It is rather unfortunate that some of our positions are stuck in myopic and unthinking hubris masked in sanctimonious fidelity to the law. “The law is the law”. “A conviction is a conviction.” I mean, to take the position that because Ousainou Darboe was “convicted” by Jammeh’s evil government, and as such, this conviction should bar him from contesting the presidency is the height of unimaginative reasoning! Or, is it just a case of accepting any “dirt” on your opponent even if it is not “dirt”.
And that is what we call politics? This is what happens when a people allow themselves to be leashed on dogmatic ideas that are not theirs to begin with. For context, I’m also a convict and a very proud one at that if I may add. I never entertained the suggestion of erasing my conviction when the idea was broached. That is because I am proud of my actions and will do the same a million times over if presented with the same situation of rape and murder.
I’m sure that if you were to ask Ousainou, he would tell you that he would do what he did a billion times over if presented with the kidnap and murder of his people. If what he did was “criminal”, he wouldn’t take that position. That should tell you something! But if you’re stuck on dogma and blinded by “the law is the law” nonsense, you won’t be able to see beyond your nose to contextualize anything.
This simplistic thought that because Darboe was “convicted”, he’s therefore a “criminal”, and he cannot be eligible to run for office in Gambia is as backward and myopic as saying that Nelson Mandela is a criminal because he was convicted by the apartheid regime! As with most things we use against each other, our so called criminal justice system is based on colonial and Western ideas that are not ours to begin with. And if there was any institution at the forefront of abusing Gambians, it is the so called “Judiciary” with Yaya’s various spineless attorneys general, magistrates and judges who did his bidding with so much wanton alacrity!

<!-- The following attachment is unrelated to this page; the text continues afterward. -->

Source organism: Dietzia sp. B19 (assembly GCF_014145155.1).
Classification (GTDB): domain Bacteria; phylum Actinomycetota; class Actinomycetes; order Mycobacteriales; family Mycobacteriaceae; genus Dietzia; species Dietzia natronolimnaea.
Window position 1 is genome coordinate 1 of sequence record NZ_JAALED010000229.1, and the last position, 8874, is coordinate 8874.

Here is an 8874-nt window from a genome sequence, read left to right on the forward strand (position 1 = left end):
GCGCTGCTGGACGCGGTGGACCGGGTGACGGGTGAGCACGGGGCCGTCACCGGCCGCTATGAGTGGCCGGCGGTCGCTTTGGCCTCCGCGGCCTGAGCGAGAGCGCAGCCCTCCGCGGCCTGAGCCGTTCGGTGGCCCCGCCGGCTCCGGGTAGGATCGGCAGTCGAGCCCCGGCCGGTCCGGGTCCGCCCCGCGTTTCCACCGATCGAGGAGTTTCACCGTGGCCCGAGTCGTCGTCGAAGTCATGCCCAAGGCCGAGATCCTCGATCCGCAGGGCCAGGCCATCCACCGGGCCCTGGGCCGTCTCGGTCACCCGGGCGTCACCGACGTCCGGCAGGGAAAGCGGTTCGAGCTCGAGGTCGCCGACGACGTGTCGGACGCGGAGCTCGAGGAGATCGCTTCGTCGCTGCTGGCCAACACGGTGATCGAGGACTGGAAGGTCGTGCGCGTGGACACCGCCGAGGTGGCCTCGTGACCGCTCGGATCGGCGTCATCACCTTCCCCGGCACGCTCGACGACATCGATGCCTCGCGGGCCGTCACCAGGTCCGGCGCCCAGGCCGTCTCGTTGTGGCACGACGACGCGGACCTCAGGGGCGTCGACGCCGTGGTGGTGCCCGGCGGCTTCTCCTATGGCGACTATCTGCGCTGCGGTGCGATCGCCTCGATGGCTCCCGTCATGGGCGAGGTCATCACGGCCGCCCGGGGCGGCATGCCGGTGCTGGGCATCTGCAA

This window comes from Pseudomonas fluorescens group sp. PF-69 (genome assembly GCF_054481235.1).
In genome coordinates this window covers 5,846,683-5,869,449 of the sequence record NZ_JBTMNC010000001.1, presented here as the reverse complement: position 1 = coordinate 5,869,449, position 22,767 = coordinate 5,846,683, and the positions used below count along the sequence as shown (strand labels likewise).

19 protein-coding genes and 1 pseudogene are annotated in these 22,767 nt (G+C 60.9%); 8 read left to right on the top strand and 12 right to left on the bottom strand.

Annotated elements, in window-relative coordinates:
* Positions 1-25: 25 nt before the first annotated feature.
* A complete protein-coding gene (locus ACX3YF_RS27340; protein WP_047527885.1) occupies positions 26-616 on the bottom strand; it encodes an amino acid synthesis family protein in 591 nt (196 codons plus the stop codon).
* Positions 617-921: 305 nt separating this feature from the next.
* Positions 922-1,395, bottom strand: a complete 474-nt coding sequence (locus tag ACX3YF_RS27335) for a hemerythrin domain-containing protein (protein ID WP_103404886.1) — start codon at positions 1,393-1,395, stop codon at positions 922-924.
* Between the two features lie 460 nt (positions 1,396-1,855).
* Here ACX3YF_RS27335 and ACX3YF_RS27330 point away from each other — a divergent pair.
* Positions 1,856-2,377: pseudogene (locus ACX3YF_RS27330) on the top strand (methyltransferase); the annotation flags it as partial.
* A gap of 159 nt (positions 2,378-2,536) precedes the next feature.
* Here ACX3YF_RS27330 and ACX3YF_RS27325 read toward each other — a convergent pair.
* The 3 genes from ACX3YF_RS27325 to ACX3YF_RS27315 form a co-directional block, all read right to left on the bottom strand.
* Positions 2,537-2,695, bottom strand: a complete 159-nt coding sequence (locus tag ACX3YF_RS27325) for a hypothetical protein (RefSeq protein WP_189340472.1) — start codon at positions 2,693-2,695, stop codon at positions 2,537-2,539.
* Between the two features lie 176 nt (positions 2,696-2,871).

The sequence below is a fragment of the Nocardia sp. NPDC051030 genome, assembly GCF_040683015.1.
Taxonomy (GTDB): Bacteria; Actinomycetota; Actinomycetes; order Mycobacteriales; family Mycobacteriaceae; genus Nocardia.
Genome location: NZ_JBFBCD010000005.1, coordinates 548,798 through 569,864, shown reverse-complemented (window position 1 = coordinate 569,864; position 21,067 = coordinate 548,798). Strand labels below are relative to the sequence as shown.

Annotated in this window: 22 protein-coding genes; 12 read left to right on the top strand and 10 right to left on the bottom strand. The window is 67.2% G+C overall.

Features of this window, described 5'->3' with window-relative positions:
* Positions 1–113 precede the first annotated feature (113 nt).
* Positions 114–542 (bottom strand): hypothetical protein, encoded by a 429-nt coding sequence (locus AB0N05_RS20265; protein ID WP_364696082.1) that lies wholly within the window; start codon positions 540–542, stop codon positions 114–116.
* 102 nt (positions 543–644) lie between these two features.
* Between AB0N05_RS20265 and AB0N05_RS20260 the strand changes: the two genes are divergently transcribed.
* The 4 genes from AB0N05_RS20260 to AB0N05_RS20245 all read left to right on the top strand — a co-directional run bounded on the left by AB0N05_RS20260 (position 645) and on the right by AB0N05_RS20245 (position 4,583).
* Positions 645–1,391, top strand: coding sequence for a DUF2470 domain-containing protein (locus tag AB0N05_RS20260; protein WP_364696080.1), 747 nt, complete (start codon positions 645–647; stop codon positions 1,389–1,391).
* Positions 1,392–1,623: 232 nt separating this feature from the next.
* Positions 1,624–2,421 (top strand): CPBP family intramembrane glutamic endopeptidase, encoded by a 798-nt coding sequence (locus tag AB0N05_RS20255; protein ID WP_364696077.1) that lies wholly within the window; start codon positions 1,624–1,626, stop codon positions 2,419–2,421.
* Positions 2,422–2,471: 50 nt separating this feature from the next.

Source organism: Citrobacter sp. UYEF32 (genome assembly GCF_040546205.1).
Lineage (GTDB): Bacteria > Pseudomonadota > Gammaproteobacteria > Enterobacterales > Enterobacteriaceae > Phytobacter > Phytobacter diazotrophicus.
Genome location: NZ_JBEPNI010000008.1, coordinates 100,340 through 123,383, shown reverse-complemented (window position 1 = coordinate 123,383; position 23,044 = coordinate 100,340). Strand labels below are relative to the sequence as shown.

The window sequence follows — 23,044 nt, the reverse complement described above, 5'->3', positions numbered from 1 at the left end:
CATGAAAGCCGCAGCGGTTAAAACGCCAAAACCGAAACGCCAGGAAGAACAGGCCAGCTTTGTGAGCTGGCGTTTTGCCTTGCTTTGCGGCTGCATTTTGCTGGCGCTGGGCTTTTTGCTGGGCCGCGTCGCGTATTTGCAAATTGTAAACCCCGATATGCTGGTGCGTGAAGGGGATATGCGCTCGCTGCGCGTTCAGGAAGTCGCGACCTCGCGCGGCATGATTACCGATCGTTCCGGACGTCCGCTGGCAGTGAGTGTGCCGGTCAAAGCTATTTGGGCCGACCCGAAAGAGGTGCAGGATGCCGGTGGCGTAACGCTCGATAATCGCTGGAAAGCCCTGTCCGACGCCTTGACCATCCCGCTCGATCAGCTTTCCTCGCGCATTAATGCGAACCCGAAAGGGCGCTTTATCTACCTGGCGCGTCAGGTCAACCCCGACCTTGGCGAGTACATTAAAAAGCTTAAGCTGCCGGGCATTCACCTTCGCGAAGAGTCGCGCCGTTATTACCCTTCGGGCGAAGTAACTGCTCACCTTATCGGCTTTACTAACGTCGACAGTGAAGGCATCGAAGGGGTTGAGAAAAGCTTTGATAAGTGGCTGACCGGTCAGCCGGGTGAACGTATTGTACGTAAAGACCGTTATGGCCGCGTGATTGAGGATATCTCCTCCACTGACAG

Not sure if it is lazy thinking that just won’t allow us to contextualize anything, or if it’s simple and willful refusal to accept reality, but considering Ousainou a “criminal” is truly unfortunate and callous. I mean we can have our differences with Ousainou and not support his quest for the presidency and that’s all well and good, but to accept that because he was “convicted” by Yaya’s runaway judiciary, ergo, he is a criminal, is to also accept that Nelson Mandela was a criminal and so was Malcolm X and many others.
Our fidelity to the laws is washy washy at best and opportunistic at its finest. A father that kills the man he found raping his daughter is a killer and not a protector! If he’s convicted, he too would be considered a “criminal” and not eligible to run! That’s the height of unimaginative thinking! Surely we can do better than such backward and myopic thinking! And then to be debating on who gets credit for the freedom of Ousainou and his colleagues is actually embarrassing if you ask me. What I would rather focus on is how laws that are meant to protect us were used to abuse us and why some of us chose to pretend as if all was ok with that abuse, while others pretended that they didn’t know of the abuse!
By Alagie Saidy Barrow